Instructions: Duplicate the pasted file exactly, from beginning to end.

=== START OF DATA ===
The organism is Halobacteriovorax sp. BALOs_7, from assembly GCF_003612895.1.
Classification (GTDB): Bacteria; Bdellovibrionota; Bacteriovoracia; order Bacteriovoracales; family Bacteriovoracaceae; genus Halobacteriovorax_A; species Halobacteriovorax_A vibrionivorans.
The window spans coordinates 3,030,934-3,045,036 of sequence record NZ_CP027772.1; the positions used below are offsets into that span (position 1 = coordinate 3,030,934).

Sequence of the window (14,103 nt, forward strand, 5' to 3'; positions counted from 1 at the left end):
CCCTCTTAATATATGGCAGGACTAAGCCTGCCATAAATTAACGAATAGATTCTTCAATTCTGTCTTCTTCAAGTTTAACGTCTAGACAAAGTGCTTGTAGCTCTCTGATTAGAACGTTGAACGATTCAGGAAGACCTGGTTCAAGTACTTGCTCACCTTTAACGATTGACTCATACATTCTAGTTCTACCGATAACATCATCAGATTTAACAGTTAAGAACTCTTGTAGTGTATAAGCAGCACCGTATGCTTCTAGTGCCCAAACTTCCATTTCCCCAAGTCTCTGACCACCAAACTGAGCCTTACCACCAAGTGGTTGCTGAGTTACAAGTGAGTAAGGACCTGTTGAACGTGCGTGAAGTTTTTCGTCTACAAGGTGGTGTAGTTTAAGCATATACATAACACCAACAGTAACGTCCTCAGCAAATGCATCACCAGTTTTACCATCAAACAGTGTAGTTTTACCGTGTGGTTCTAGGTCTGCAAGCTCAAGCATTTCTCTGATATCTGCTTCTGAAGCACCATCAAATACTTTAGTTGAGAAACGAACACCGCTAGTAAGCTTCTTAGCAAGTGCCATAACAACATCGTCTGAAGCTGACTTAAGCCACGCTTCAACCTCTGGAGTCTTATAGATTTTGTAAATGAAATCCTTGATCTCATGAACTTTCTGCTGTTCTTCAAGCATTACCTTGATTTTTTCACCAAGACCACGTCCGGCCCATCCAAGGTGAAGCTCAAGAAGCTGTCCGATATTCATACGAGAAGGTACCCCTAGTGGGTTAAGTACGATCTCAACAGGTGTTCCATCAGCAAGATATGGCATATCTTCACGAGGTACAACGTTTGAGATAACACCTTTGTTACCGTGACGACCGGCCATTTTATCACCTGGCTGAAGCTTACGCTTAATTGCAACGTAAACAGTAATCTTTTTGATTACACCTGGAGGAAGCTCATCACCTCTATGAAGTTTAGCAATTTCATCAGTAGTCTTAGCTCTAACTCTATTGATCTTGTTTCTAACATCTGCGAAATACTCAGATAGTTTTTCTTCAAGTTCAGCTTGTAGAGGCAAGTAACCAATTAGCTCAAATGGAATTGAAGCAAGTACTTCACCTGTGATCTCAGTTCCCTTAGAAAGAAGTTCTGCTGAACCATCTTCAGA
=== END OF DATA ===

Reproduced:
The organism is Halobacteriovorax sp. BALOs_7, from assembly GCF_003612895.1.
Classification (GTDB): Bacteria; Bdellovibrionota; Bacteriovoracia; order Bacteriovoracales; family Bacteriovoracaceae; genus Halobacteriovorax_A; species Halobacteriovorax_A vibrionivorans.
The window spans coordinates 3,030,934-3,045,036 of sequence record NZ_CP027772.1; the positions used below are offsets into that span (position 1 = coordinate 3,030,934).

Sequence of the window (14,103 nt, forward strand, 5' to 3'; positions counted from 1 at the left end):
CCCTCTTAATATATGGCAGGACTAAGCCTGCCATAAATTAACGAATAGATTCTTCAATTCTGTCTTCTTCAAGTTTAACGTCTAGACAAAGTGCTTGTAGCTCTCTGATTAGAACGTTGAACGATTCAGGAAGACCTGGTTCAAGTACTTGCTCACCTTTAACGATTGACTCATACATTCTAGTTCTACCGATAACATCATCAGATTTAACAGTTAAGAACTCTTGTAGTGTATAAGCAGCACCGTATGCTTCTAGTGCCCAAACTTCCATTTCCCCAAGTCTCTGACCACCAAACTGAGCCTTACCACCAAGTGGTTGCTGAGTTACAAGTGAGTAAGGACCTGTTGAACGTGCGTGAAGTTTTTCGTCTACAAGGTGGTGTAGTTTAAGCATATACATAACACCAACAGTAACGTCCTCAGCAAATGCATCACCAGTTTTACCATCAAACAGTGTAGTTTTACCGTGTGGTTCTAGGTCTGCAAGCTCAAGCATTTCTCTGATATCTGCTTCTGAAGCACCATCAAATACTTTAGTTGAGAAACGAACACCGCTAGTAAGCTTCTTAGCAAGTGCCATAACAACATCGTCTGAAGCTGACTTAAGCCACGCTTCAACCTCTGGAGTCTTATAGATTTTGTAAATGAAATCCTTGATCTCATGAACTTTCTGCTGTTCTTCAAGCATTACCTTGATTTTTTCACCAAGACCACGTCCGGCCCATCCAAGGTGAAGCTCAAGAAGCTGTCCGATATTCATACGAGAAGGTACCCCTAGTGGGTTAAGTACGATCTCAACAGGTGTTCCATCAGCAAGATATGGCATATCTTCACGAGGTACAACGTTTGAGATAACACCTTTGTTACCGTGACGACCGGCCATTTTATCACCTGGCTGAAGCTTACGCTTAATTGCAACGTAAACAGTAATCTTTTTGATTACACCTGGAGGAAGCTCATCACCTCTATGAAGTTTAGCAATTTCATCAGTAGTCTTAGCTCTAACTCTATTGATCTTGTTTCTAACATCTGCGAAATACTCAGATAGTTTTTCTTCAAGTTCAGCTTGTAGAGGCAAGTAACCAATTAGCTCAAATGGAATTGAAGCAAGTACTTCACCTGTGATCTCAGTTCCCTTAGAAAGAAGTTCTGCTGAACCATCTTCAGA